Alexandra lives in the department of La Guajira, as a Community Economic Development volunteer.
I have been dancing with young ladies from my community since the very beginning of January. Once school started in early February, they stopped coming to my class because they had to prepare for their grade-specific Carnaval dance presentations at school. There are girls in 7th, 8th, and 9th grades, so they all split up. It turns out they used the traditional Colombian “Puya” song we had been practicing, but added more of their own choreography, and remixed it with other songs. All three of the grades put their own spin to the song, which reminded me of how my high school cheerleading competitions were like. I did not help them prepare almost at all during their first two weeks of school before their performances. I kept asking and checking up on the 9th graders mostly because they would practice down the street from me.
They saw my red leotard I brought with my samba dance outfit, and they decided that’s what they wanted their outfits to look like too. I suggested they fund raise by selling desserts, and they said they already had that idea. I donated my cookie mix and my kitchen for them to make them, but sadly they were ruined. They bought a type of flan dessert, sold it, and raised enough money for all 12 of the girls to have performance outfits. They did the fundraising and contracted a lady to make the outfits, completed within 5 days.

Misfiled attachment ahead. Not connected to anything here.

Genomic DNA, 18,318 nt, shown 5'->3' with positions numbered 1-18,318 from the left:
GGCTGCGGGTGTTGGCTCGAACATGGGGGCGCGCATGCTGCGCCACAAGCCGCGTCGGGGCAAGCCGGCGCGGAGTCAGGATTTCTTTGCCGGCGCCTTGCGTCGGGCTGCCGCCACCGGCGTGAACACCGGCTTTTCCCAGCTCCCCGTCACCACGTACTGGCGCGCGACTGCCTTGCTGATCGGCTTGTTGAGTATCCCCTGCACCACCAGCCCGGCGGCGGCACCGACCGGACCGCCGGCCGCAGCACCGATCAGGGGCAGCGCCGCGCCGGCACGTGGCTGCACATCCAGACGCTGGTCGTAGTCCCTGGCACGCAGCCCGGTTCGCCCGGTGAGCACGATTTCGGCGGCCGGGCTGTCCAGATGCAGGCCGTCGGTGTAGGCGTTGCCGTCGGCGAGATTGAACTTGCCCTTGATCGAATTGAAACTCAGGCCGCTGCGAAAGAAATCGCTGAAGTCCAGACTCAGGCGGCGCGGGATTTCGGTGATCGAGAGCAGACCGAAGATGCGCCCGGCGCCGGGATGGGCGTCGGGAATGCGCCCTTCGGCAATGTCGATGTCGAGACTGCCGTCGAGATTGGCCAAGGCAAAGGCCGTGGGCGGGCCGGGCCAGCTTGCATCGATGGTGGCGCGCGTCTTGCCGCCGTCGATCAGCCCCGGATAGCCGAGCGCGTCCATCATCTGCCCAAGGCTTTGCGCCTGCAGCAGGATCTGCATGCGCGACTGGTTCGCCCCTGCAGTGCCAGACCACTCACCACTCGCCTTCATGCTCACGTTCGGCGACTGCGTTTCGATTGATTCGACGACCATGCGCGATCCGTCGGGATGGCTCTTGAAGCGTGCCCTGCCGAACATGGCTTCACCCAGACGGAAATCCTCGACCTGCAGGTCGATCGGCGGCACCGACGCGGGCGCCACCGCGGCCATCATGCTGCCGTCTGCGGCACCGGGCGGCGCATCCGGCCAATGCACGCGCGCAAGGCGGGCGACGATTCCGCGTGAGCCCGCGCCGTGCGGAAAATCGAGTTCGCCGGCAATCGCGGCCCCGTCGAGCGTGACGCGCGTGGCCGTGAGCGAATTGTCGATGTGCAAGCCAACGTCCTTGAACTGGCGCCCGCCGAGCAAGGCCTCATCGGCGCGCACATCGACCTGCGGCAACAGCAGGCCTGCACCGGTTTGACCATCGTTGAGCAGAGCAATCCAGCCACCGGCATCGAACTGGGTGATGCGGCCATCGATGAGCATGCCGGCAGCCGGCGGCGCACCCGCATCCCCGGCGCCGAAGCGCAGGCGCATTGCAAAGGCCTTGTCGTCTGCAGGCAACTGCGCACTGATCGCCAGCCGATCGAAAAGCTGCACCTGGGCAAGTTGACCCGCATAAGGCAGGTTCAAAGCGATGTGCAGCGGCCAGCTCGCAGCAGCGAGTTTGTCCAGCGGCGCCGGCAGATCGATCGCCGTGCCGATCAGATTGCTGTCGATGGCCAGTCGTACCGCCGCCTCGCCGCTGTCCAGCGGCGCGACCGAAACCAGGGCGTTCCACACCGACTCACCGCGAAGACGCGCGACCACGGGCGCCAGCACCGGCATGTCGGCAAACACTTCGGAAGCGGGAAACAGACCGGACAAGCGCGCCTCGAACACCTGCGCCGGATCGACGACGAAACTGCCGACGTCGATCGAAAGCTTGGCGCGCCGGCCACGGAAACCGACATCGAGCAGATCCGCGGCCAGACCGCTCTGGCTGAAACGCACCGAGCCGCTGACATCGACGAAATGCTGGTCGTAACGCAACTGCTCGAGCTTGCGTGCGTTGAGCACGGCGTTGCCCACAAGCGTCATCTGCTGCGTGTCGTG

I suggested that I would be more than happy to perform at their school too, and they loved the idea. I also had them join me at the end of my dance to “Carnaval de Barranquilla.” I also allowed their 9th grade Queen Xilena to use my Samba headpiece as her crown. That day, we were asked to parade at Dibulla’s 2nd pre-Carnaval Friday parade. They insisted I stand right by them during the parade. They wanted all photos to be taken with me too. At the last minute, we were invited to perform in order to inaugurate the new amphitheater Dibulla has by the beach.
We just visited a pueblo within the Dibulla municipality called Rioancho, where the Dibulla mayor’s office organized their third Friday pre-Carnaval parade. Our group wasn’t invited, though I was invited. I told the girls if we all chipped in for transportation to there, that we could all go. They were all more than excited to make it, and some of the original girls from our dance group who weren’t in 9th grade borrowed other girls’ outfits in order to attend.
I’ve had a wonderful pre-Carnaval experience in Dibulla, most of all because of these young women. They have taken ownership and leadership to accomplish goals, especially since dance and Carnaval motivates them so much. I hope to continue the excitement around culture and dance throughout the rest of the year.